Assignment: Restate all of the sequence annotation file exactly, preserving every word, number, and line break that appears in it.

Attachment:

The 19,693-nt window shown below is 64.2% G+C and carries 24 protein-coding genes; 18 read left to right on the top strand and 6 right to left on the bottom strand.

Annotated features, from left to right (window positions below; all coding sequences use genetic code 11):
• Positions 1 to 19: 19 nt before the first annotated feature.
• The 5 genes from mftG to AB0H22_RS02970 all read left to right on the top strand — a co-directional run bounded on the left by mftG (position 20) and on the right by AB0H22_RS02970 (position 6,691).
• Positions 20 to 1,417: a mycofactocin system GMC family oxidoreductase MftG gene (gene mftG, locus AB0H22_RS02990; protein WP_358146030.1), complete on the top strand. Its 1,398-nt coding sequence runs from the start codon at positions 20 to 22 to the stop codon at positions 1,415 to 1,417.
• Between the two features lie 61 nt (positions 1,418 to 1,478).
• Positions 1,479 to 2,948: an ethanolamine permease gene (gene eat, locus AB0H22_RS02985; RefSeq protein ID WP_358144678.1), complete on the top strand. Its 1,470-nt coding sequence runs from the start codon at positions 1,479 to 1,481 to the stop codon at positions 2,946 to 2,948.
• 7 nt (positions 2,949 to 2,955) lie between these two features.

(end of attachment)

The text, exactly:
The 19,693-nt window shown below is 64.2% G+C and carries 24 protein-coding genes; 18 read left to right on the top strand and 6 right to left on the bottom strand.

Annotated features, from left to right (window positions below; all coding sequences use genetic code 11):
• Positions 1 to 19: 19 nt before the first annotated feature.
• The 5 genes from mftG to AB0H22_RS02970 all read left to right on the top strand — a co-directional run bounded on the left by mftG (position 20) and on the right by AB0H22_RS02970 (position 6,691).
• Positions 20 to 1,417: a mycofactocin system GMC family oxidoreductase MftG gene (gene mftG, locus AB0H22_RS02990; protein WP_358146030.1), complete on the top strand. Its 1,398-nt coding sequence runs from the start codon at positions 20 to 22 to the stop codon at positions 1,415 to 1,417.
• Between the two features lie 61 nt (positions 1,418 to 1,478).
• Positions 1,479 to 2,948: an ethanolamine permease gene (gene eat, locus AB0H22_RS02985; RefSeq protein ID WP_358144678.1), complete on the top strand. Its 1,470-nt coding sequence runs from the start codon at positions 1,479 to 1,481 to the stop codon at positions 2,946 to 2,948.
• 7 nt (positions 2,949 to 2,955) lie between these two features.